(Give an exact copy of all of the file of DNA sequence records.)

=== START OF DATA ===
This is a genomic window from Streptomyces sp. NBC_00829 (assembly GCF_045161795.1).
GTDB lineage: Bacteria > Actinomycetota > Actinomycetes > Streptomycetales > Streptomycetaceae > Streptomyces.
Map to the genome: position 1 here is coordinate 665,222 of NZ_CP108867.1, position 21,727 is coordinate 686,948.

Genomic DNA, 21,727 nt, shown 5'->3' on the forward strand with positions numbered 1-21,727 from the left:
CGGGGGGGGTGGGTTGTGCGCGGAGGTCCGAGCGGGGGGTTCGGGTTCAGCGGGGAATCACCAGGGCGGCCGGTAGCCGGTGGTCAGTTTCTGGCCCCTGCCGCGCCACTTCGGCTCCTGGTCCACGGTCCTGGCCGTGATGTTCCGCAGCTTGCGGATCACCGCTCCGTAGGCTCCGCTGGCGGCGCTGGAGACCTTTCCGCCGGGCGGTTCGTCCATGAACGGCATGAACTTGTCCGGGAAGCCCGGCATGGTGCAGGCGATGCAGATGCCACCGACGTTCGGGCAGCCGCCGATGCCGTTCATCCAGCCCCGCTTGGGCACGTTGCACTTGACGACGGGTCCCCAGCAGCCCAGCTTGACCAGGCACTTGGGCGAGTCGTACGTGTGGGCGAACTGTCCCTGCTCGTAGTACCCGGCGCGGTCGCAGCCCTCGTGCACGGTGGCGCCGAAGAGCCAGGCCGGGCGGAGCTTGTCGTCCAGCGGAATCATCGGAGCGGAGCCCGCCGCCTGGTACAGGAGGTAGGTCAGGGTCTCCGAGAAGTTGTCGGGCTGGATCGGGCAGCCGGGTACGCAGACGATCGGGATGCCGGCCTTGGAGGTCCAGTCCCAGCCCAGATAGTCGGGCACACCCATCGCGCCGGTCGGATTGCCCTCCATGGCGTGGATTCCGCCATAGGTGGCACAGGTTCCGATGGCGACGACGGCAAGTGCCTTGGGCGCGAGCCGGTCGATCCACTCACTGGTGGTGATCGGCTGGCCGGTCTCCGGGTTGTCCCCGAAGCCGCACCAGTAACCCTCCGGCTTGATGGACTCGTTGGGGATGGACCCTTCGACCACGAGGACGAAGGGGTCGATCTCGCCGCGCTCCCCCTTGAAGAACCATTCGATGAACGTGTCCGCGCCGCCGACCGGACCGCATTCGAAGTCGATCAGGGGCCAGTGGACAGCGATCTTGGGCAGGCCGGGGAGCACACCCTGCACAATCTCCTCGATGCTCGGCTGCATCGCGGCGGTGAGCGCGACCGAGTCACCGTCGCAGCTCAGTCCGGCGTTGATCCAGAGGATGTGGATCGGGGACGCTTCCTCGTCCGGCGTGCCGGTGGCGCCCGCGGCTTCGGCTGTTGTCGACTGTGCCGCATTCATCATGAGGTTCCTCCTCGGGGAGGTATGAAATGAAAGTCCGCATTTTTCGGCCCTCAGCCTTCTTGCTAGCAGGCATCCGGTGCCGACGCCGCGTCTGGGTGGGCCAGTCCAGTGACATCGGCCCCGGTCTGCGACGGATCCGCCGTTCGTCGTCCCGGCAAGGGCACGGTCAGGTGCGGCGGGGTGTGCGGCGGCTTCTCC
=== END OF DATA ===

This is a genomic window from Streptomyces sp. NBC_00829 (assembly GCF_045161795.1).
GTDB lineage: Bacteria > Actinomycetota > Actinomycetes > Streptomycetales > Streptomycetaceae > Streptomyces.
Map to the genome: position 1 here is coordinate 665,222 of NZ_CP108867.1, position 21,727 is coordinate 686,948.

Genomic DNA, 21,727 nt, shown 5'->3' on the forward strand with positions numbered 1-21,727 from the left:
CGGGGGGGGTGGGTTGTGCGCGGAGGTCCGAGCGGGGGGTTCGGGTTCAGCGGGGAATCACCAGGGCGGCCGGTAGCCGGTGGTCAGTTTCTGGCCCCTGCCGCGCCACTTCGGCTCCTGGTCCACGGTCCTGGCCGTGATGTTCCGCAGCTTGCGGATCACCGCTCCGTAGGCTCCGCTGGCGGCGCTGGAGACCTTTCCGCCGGGCGGTTCGTCCATGAACGGCATGAACTTGTCCGGGAAGCCCGGCATGGTGCAGGCGATGCAGATGCCACCGACGTTCGGGCAGCCGCCGATGCCGTTCATCCAGCCCCGCTTGGGCACGTTGCACTTGACGACGGGTCCCCAGCAGCCCAGCTTGACCAGGCACTTGGGCGAGTCGTACGTGTGGGCGAACTGTCCCTGCTCGTAGTACCCGGCGCGGTCGCAGCCCTCGTGCACGGTGGCGCCGAAGAGCCAGGCCGGGCGGAGCTTGTCGTCCAGCGGAATCATCGGAGCGGAGCCCGCCGCCTGGTACAGGAGGTAGGTCAGGGTCTCCGAGAAGTTGTCGGGCTGGATCGGGCAGCCGGGTACGCAGACGATCGGGATGCCGGCCTTGGAGGTCCAGTCCCAGCCCAGATAGTCGGGCACACCCATCGCGCCGGTCGGATTGCCCTCCATGGCGTGGATTCCGCCATAGGTGGCACAGGTTCCGATGGCGACGACGGCAAGTGCCTTGGGCGCGAGCCGGTCGATCCACTCACTGGTGGTGATCGGCTGGCCGGTCTCCGGGTTGTCCCCGAAGCCGCACCAGTAACCCTCCGGCTTGATGGACTCGTTGGGGATGGACCCTTCGACCACGAGGACGAAGGGGTCGATCTCGCCGCGCTCCCCCTTGAAGAACCATTCGATGAACGTGTCCGCGCCGCCGACCGGACCGCATTCGAAGTCGATCAGGGGCCAGTGGACAGCGATCTTGGGCAGGCCGGGGAGCACACCCTGCACAATCTCCTCGATGCTCGGCTGCATCGCGGCGGTGAGCGCGACCGAGTCACCGTCGCAGCTCAGTCCGGCGTTGATCCAGAGGATGTGGATCGGGGACGCTTCCTCGTCCGGCGTGCCGGTGGCGCCCGCGGCTTCGGCTGTTGTCGACTGTGCCGCATTCATCATGAGGTTCCTCCTCGGGGAGGTATGAAATGAAAGTCCGCATTTTTCGGCCCTCAGCCTTCTTGCTAGCAGGCATCCGGTGCCGACGCCGCGTCTGGGTGGGCCAGTCCAGTGACATCGGCCCCGGTCTGCGACGGATCCGCCGTTCGTCGTCCCGGCAAGGGCACGGTCAGGTGCGGCGGGGTGTGCGGCGGCTTCTCC